How a husband and wife teamed up to conquer the virtual reality market
To say 2008 was a life-changing year for Brooke Linville and Dan Thurber is a pretty major understatement.
In August, their home was one of ten destroyed by the Oregon Trail Heights fire — a massive, fast-moving grass fire in Southeast Boise.
In September, their first son was born.
And in November, Brooke was diagnosed with Bell’s palsy, a condition that paralyzes facial muscles. A neurological complication caused, in her case, by Lyme disease.
“It was one of those years where you just eventually say ‘uncle,’” Brooke says.
At the time, Brooke, who now serves as CEO for IonVR — a virtual reality hardware company she founded with her husband — was working as a teacher. But the trauma in her life — and the physical challenges brought on by the Lyme disease — made her reevaluate everything.
“After the fire I started a blog. Then I started helping other people with blogs,” Brooke explains. “Dan had the IT background and I taught myself web development. We decided we should start working together.”
So the couple founded a web development company and started to take an interest in cloud computing — the use of remote servers to store and process data instead of local servers or PCs.
This interest really took off when Dan, the inventor of IonVR’s technology, got his hands on a virtual reality headset for the first time.
“A friend of ours had gotten an Oculus and Dan went to play with it,” Brooke says, referring to the Oculus Rift, widely seen as the first broadmarket developer- and consumer-targeted virtual reality system. “Shortly thereafter Dan was hacking the Oculus to make it battery operated and wireless using cloud servers to stream the content.”
“Most people put the Oculus on their heads. Dan took it apart.”
Even from a young age, Dan had the ability to look at a problem and see a solution. Often a solution that was much different than others saw. His experience with this early version of the Oculus Rift was no different.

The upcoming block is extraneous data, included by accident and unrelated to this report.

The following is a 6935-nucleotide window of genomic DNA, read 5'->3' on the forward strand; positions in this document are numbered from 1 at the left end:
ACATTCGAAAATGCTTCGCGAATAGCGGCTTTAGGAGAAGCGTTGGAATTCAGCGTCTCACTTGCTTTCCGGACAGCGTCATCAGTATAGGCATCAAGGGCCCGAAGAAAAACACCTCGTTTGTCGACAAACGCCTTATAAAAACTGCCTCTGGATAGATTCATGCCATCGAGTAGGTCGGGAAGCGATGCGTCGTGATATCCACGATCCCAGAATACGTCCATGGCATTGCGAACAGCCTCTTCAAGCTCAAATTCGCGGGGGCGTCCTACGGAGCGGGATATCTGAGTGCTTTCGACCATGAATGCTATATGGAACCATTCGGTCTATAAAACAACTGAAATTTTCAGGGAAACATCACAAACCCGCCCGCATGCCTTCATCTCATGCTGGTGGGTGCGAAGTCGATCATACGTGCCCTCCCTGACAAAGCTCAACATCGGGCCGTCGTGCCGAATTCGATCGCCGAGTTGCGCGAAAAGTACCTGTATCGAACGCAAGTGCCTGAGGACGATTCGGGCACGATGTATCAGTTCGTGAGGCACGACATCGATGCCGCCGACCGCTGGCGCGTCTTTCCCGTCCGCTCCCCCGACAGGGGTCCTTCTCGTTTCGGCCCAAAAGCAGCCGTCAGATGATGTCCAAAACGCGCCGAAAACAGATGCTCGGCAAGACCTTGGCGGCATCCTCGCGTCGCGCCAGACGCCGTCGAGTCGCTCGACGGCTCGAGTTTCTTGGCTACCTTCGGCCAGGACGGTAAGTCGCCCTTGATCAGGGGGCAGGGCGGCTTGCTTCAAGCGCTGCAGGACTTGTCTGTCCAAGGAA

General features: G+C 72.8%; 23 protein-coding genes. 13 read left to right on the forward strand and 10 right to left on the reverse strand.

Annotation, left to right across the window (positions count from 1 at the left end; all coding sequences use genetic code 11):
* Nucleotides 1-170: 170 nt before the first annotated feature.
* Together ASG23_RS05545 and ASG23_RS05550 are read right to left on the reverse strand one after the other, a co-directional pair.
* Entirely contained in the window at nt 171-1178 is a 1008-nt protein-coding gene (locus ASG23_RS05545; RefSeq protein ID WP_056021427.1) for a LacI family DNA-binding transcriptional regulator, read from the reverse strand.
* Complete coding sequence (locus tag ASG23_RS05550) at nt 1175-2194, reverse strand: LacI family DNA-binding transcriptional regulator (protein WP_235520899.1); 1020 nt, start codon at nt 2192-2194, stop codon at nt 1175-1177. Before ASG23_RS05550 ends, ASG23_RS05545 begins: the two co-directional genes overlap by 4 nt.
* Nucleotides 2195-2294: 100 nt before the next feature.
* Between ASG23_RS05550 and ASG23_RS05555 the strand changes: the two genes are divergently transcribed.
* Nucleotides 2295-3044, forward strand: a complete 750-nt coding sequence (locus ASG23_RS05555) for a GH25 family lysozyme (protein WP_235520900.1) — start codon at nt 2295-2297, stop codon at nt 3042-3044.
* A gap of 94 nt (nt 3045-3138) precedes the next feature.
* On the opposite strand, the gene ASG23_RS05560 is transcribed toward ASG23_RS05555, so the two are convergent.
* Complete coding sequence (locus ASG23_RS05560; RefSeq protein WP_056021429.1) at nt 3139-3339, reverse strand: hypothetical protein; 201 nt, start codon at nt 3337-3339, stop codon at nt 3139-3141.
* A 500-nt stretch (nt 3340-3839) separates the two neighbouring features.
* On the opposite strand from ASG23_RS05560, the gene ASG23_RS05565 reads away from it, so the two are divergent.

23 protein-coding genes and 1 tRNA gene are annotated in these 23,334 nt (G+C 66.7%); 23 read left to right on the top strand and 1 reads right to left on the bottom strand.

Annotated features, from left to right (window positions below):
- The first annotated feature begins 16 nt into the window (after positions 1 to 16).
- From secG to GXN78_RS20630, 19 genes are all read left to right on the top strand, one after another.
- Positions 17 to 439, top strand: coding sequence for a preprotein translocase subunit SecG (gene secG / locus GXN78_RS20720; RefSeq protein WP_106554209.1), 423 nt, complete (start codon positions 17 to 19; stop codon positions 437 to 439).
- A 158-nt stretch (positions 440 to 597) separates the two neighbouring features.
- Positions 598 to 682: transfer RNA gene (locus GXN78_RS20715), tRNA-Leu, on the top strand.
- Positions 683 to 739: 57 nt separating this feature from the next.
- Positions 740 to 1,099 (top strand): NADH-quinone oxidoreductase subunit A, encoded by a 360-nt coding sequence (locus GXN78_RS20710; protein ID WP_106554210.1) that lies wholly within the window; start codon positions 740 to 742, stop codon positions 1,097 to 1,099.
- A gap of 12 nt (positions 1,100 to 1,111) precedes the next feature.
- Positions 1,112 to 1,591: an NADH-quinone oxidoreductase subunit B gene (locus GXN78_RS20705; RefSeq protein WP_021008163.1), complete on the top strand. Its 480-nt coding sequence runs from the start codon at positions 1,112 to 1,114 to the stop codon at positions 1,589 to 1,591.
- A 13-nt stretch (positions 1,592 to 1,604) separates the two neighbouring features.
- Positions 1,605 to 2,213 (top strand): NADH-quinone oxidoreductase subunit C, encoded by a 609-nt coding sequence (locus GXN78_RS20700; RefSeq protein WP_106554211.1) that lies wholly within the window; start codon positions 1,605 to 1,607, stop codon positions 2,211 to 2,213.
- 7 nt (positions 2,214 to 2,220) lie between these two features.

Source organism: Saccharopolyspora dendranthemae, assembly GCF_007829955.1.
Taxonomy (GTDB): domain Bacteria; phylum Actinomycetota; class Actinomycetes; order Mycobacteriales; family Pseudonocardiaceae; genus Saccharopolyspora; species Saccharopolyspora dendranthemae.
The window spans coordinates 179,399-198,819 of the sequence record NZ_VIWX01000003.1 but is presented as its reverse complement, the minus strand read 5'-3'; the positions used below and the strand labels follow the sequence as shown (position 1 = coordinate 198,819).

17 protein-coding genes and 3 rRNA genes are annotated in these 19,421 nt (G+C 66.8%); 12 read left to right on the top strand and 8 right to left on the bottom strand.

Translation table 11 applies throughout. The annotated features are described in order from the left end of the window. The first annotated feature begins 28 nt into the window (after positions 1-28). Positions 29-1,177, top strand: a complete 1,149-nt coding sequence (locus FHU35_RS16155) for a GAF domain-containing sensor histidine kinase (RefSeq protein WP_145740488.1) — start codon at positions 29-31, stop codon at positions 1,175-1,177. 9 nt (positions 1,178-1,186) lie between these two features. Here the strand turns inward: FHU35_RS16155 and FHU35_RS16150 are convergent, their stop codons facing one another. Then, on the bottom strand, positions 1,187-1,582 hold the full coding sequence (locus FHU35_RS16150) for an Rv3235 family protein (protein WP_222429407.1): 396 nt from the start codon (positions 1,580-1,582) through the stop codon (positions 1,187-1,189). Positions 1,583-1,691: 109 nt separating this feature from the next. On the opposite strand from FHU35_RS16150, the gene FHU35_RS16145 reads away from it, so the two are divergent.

“As soon as I saw the Oculus, I saw it was the future,” Dan says. “It sucked. It made you sick. But I saw the potential.”
He became consumed by the idea of creating a better technology. Something that would fulfill all the promise virtual reality holds for entertainment, training, medical treatments and more, but without a specific type of motion sickness — often called VR sickness — some people experience when using Oculus and other headsets.
“I was just obsessed with making headsets,” Dan says. “By the time I had filed my first patent, I think I had probably built 20 or 25 variations on VR headsets.”
Early prototypes were built out of LEGO or cardboard, but Dan wanted more. He purchased an industrial-grade 3D printer and began designing prototypes, using advanced optics and new engineering solutions to make the virtual reality experience more real than ever.
Dan also partnered with internationally-recognized software developer ChainFire XDA to create software for the company.
“I was just very interested in making an awesome headset,” Dan says flatly.
Their system, which they hope to have in distribution in 2016, allows users to utilize a normal, everyday cell phone secured in the IonVR headset as their screen. Unlike most virtual reality systems, much of the image processing is handled by the IonVR headset, eliminating the need to be connected to a PC or do complicated processing on the mobile device. But IonVR’s real secret sauce is the technology they’ve developed that virtually eliminates the VR sickness problem.
Even with this innovation, Brooke and Dan were still not completely clear on how they would commercialize their product.
The pair began taking meetings with potential investors, content partners and other potential strategic alliances. Big names. Several Hollywood types. They all showed — and continue to show — real interest in IonVR’s potential.
This month the company will unveil their product to the masses at TechCrunch’s Disrupt Conference, one of the premier technology conferences in the nation.
Fast-growing market (VR is projected to hit approximately $20 billion in sales in the next few years). Cutting-edge technology. Hundreds of pre-orders. Wicked smart team. Still, the process of building a startup is really hard.
“Being a tech startup in an emerging field, you have to believe you are Superman,” Brooke says. “You have to believe you can fly.”
The ups and downs of inventing, explaining and building a company around a new technology is daunting, according to Brooke. A single day can give you feelings of elation when customers or investors “get it” or extreme lows when they don’t.
“As a startup, you have to be the one who believes the most and believes the longest,” she says. “That alone requires a lot of energy. You’re out there and you believe so strongly in your technology, but everybody has an opinion and some days you can get the best feedback you’ve ever gotten and also be rejected. You have to be almost naively optimistic in order to continue doing what you’re doing.”
Photography by Mike Kerby of c308 Marketing